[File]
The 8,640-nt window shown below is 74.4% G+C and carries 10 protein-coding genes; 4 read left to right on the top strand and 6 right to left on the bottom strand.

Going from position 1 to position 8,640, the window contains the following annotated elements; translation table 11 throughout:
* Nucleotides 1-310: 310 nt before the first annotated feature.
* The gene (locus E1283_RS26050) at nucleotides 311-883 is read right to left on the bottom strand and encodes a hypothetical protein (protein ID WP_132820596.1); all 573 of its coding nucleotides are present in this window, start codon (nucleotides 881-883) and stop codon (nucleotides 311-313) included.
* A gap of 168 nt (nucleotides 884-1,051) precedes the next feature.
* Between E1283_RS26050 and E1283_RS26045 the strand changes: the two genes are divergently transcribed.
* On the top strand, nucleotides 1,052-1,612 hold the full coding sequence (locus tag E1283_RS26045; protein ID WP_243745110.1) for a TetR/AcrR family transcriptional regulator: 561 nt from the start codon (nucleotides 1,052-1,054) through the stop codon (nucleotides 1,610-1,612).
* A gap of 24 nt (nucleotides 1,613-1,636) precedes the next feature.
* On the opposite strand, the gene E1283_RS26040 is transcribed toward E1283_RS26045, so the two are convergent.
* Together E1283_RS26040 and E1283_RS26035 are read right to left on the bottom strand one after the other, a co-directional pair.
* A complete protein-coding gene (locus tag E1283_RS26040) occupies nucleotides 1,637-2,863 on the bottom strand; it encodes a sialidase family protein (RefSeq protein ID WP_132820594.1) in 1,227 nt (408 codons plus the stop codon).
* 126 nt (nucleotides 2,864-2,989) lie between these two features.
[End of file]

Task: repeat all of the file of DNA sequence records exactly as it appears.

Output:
The 8,640-nt window shown below is 74.4% G+C and carries 10 protein-coding genes; 4 read left to right on the top strand and 6 right to left on the bottom strand.

Going from position 1 to position 8,640, the window contains the following annotated elements; translation table 11 throughout:
* Nucleotides 1-310: 310 nt before the first annotated feature.
* The gene (locus E1283_RS26050) at nucleotides 311-883 is read right to left on the bottom strand and encodes a hypothetical protein (protein ID WP_132820596.1); all 573 of its coding nucleotides are present in this window, start codon (nucleotides 881-883) and stop codon (nucleotides 311-313) included.
* A gap of 168 nt (nucleotides 884-1,051) precedes the next feature.
* Between E1283_RS26050 and E1283_RS26045 the strand changes: the two genes are divergently transcribed.
* On the top strand, nucleotides 1,052-1,612 hold the full coding sequence (locus tag E1283_RS26045; protein ID WP_243745110.1) for a TetR/AcrR family transcriptional regulator: 561 nt from the start codon (nucleotides 1,052-1,054) through the stop codon (nucleotides 1,610-1,612).
* A gap of 24 nt (nucleotides 1,613-1,636) precedes the next feature.
* On the opposite strand, the gene E1283_RS26040 is transcribed toward E1283_RS26045, so the two are convergent.
* Together E1283_RS26040 and E1283_RS26035 are read right to left on the bottom strand one after the other, a co-directional pair.
* A complete protein-coding gene (locus tag E1283_RS26040) occupies nucleotides 1,637-2,863 on the bottom strand; it encodes a sialidase family protein (RefSeq protein ID WP_132820594.1) in 1,227 nt (408 codons plus the stop codon).
* 126 nt (nucleotides 2,864-2,989) lie between these two features.